# Design discrete controller for zero steady state error

I have the following system

where $$G(s)=\frac{0.5}{s+1}+\frac{5}{s+10}$$

How can I design the C(z) controller so that the steady state error for a step input r(t)=1(t) is zero?

I know that this has to do with the system type and in this case we have to deal with a type 0 system which for a step input will give a finite steady state error. Adding an integrator we make the type 1 getting the desired result. Now how would we deal with this in a discrete system? Do I get my constant time controller and convert it to a discrete controller?

• It'd be good to see what you have researched and tried so far. Showing some effort on your part will motivate others to help. Jun 24 '17 at 23:51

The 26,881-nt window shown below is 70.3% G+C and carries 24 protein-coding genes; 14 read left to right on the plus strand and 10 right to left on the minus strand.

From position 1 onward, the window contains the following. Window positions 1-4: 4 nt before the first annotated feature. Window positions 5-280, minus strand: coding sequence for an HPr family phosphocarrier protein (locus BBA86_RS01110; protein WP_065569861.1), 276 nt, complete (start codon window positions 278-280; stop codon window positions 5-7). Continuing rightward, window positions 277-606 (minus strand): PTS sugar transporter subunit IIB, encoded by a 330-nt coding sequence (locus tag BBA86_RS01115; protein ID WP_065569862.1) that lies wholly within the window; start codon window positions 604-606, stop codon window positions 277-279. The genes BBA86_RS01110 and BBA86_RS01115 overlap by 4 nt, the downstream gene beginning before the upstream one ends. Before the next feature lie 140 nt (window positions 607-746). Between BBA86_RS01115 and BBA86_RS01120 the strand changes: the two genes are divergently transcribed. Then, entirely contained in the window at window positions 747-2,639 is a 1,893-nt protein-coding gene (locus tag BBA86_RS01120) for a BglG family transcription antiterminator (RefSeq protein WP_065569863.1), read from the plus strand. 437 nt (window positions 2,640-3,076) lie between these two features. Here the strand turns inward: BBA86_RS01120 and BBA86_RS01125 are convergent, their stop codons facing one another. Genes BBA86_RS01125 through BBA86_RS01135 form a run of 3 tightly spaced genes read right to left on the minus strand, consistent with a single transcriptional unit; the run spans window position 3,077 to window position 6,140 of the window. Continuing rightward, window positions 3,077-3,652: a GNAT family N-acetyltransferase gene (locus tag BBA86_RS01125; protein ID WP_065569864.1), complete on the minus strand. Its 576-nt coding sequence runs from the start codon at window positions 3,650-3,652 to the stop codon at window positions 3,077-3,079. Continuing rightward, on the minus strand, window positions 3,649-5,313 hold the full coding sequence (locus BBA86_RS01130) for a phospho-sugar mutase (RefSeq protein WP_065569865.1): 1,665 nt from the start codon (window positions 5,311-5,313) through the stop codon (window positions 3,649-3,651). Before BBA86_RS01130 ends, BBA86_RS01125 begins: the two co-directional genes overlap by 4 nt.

You can obtain the steady state error using Finite value theorem (http://www.engr.iupui.edu/~skoskie/ECE595_f05/handouts/fvt_proof.pdf) and then you can compute your controller to make it zero. or if you have sampling fast enough, you can just discretize your continous version of controller.

Note that G(s) is simply two first order low pass filters in parallel. A simple accumulator (which is a digital integrator): y[n] = K(x[n]+ y[n-1]), would bring the steady state error to zero. K is a gain factor that affects the Loop gain.

Note that we must also ensure T is short enough such that 1/T is well above the cutoff of the higher bandwidth filter (the second with a pole at s= -10) in order to model it as a linear control loop with G(s). In this case we can safely solve for G(z) using method of impulse invariance and from that determine best K from the root-locus for desired settling time and phase and amplitude stability constraints.